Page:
Beverly Hills, CA (PRWEB) December 09, 2013
– It’s a formula that can be fraught with risk. As Americans age through their retirement years and begin showing signs of physical and cognitive frailty, they often need to rely on family members or trusted advisors to help take care of their financial accounts and obligations. However, financial advisors have been known to take advantage of an elder’s reduced cognitive capacity, directing elderly investors toward financial products that might be ill-suited for them. And family members have been known to take advantage an elderly individual’s trust. Sometimes the trust is misplaced.
Attorney Phil Brown knows this all too well, having spent the last decade of a 45-year career in law focusing on financial fraud plied against the elderly. According to an exhaustive study undertaken by the MetLife Mature Market Institute in association with the National Committee for the Prevention of Elder Abuse (NCPEA), elder financial abuse represented a $2.9 billion problem in the US in 2010, a 12 percent increase from $2.6 billion reported in 2008. *
And while various facets of aging – such as confusion, indecision, Alzheimer’s disease or dementia – may occur, a recent study suggests that a senior loses cognitive capacity for understanding financial matters while retaining their confidence nonetheless. In his study, Old Age and the Decline in Financial Literacy,** researcher Michael S. Finke of Texas Tech University found that financial literacy scores decline by 2 percent each year after the age of 60, contributing to poor credit and investment choices by older respondents.
Combine such a cognitive decline with advisors or family members who endeavor to take advantage of a situation, and the results can be tragic.
Brown,in an interview with LawyersandSettlements.com writer Brenda Craig, noted that in his experience family members will often advise a parent to turn over a bank account or other investment to them for safe keeping, only to siphon away the assets once control has been seized. Persuading an elderly parent to turn over a title to property is another ploy. “It’s quite like stealing,” Brown says, adding that it’s rare to be brought in by a concerned third party before a financial indiscretion takes place. In most cases, he says, “The financial fraud against the victim has already occurred.” This leaves Brown with the sometimes difficult task of unravelling the exploitation and making things right.
“Every case is different. It often involves complex family relationships, or a caregiver who takes advantage of the situation; it’s always slightly different. The reality is that financial exploitation of elders has been going on forever. There are just more elderly people these days and more cases of financial elder abuse,” says Brown.
“You’ve got to catch the money real fast or you will never find out where it’s gone,” Brown continues. “In one case, I had to phone up a son who’d had his mother unknowingly sign over her bank accounts to him. Within days, the accounts were drained. I phoned the son and said ‘your mother wants her money back.’ That’s one where we did have to go court, and, yes, we got the accounts back.”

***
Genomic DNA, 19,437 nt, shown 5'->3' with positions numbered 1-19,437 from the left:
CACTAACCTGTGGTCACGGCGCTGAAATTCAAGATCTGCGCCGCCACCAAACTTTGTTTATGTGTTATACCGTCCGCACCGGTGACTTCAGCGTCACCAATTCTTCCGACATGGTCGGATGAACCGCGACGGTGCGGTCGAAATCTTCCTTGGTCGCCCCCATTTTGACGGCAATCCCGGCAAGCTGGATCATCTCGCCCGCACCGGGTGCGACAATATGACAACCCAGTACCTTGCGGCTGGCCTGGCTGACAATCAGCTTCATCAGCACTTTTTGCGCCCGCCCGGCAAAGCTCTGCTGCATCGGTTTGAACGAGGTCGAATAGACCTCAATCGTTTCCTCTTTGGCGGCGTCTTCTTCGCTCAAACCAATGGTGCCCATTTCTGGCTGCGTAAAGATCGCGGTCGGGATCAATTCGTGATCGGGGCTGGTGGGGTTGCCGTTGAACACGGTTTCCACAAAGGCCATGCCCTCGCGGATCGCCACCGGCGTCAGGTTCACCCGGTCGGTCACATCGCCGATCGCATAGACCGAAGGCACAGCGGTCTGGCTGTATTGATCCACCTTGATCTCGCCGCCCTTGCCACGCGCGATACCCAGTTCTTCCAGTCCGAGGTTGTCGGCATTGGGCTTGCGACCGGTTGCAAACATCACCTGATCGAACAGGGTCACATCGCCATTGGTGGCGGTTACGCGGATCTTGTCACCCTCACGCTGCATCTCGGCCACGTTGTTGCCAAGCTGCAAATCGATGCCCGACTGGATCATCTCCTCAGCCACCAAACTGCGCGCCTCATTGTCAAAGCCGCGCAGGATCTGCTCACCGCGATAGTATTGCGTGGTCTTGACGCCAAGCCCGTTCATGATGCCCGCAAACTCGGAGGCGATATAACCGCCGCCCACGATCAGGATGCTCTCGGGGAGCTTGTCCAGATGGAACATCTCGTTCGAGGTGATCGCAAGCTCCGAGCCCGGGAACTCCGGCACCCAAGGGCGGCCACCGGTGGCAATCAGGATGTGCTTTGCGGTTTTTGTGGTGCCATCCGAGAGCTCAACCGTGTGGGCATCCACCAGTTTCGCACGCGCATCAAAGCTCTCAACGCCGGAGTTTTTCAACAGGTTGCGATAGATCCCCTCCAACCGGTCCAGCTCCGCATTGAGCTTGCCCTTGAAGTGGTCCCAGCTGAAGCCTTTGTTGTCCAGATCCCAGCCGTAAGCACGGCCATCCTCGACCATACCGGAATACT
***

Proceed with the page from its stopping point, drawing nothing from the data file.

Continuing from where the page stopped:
A graduate of Berkeley and UCLA Law, and a founding partner at Phil Brown Law in Beverly Hills, Brown notes that things are not always as they appear. As such, seemingly trustworthy advisors or family members can turn around and take advantage of a trusting senior with cognitive issues. And sometimes assets are gifted to someone quite properly, even though on the surface it appears suspect.
“I have represented defendants where someone is making a claim that a gift was obtained improperly and in fact it wasn’t,” says Brown. “Several years ago my client was supposed to inherit a house. She had a friend she met in a doctor’s office where they were both going for treatment. The woman had no spouse and no children and she gifted the house to my client,” says Brown, who adds that his client was accused of manipulating the situation under protections against financial fraud and elder financial exploitation within California law.
“She hadn’t done that, of course,” says Brown. “It was a true gift and we got [his client] the house.”
Brown advises that seniors acquire separate powers of attorney for medical and financial matters. “Pick people you trust,” he says. “If you have two people on your team, they can keep each other in check.”
** MetLife Mature Market Institute, National Committee for the Prevention of Elder Abuse (NCPEA), “Broken Trust: Elders, Family, and Finances” (2010), Dr. Karen A. Roberto, Virginia Tech, Dr. Pamela B. Teaster, University of Kentucky, pg.2, http://www.preventelderabuse.org/documents/mmi-elder-financial-abuse.pdf
***”Old Age and the Decline in Financial Literacy”, Michael S. Fink, John S. Howe, Sandra J. Huston, August 24, 2011. http://papers.ssrn.com/sol3/papers.cfm?abstract_id=1948627
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